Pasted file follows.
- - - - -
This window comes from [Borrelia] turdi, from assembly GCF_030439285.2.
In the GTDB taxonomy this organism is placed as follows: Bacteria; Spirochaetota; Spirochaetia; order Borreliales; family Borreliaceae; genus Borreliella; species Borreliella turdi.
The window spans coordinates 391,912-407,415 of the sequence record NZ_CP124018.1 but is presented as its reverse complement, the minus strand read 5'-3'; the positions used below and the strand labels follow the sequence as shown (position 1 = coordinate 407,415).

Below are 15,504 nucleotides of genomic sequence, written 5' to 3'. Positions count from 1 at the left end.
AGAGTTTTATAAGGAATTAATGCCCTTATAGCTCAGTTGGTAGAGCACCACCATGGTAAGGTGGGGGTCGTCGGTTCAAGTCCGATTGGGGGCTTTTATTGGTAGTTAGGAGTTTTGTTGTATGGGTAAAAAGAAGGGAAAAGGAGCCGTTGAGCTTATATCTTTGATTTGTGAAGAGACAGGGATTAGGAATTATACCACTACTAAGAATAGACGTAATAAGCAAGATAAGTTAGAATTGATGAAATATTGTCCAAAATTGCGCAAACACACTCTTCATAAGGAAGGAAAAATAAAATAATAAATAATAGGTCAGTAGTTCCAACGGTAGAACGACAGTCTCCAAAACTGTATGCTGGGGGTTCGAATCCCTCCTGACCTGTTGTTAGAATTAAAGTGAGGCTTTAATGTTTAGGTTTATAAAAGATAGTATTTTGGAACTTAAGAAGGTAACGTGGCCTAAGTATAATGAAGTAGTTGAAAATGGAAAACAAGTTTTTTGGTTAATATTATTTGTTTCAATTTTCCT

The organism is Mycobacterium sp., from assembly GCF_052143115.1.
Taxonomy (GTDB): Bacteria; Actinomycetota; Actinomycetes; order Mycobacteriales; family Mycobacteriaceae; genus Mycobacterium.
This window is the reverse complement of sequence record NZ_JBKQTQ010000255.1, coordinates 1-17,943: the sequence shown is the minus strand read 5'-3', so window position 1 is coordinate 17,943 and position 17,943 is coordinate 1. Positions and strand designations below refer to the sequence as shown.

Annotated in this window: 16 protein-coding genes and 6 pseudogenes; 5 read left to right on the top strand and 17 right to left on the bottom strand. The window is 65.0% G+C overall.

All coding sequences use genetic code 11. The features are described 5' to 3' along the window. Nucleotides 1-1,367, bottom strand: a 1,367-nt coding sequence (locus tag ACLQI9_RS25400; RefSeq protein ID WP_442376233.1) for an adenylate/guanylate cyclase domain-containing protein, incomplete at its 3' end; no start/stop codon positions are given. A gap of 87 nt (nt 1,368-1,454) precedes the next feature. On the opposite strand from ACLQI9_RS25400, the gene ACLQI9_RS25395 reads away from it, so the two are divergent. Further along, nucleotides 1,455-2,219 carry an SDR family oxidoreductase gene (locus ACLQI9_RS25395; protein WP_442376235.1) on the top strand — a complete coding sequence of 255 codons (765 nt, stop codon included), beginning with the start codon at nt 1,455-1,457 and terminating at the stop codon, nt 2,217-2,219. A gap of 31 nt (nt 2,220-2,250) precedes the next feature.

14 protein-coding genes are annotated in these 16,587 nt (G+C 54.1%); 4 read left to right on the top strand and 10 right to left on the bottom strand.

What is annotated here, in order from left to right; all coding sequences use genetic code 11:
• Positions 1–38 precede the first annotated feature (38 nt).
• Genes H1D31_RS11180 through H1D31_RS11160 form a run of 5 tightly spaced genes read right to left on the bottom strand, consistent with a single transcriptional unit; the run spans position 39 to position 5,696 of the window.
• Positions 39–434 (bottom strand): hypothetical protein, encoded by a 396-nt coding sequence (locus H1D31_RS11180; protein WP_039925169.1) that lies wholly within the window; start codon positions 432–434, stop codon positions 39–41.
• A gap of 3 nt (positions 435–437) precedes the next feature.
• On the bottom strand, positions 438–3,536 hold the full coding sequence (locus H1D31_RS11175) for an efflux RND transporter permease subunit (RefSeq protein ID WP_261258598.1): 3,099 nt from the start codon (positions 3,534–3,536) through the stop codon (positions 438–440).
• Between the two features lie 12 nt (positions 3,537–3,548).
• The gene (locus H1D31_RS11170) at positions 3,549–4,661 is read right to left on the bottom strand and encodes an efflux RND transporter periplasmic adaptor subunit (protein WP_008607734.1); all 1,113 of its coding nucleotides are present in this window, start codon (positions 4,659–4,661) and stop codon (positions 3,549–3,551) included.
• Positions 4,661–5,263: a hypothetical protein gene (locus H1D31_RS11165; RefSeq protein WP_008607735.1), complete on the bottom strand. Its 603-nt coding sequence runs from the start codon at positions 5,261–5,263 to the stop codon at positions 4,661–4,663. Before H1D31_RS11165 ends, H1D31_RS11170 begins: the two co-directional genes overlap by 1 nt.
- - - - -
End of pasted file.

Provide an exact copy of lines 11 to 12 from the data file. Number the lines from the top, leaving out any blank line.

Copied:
14 protein-coding genes are annotated in these 16,587 nt (G+C 54.1%); 4 read left to right on the top strand and 10 right to left on the bottom strand.

What is annotated here, in order from left to right; all coding sequences use genetic code 11: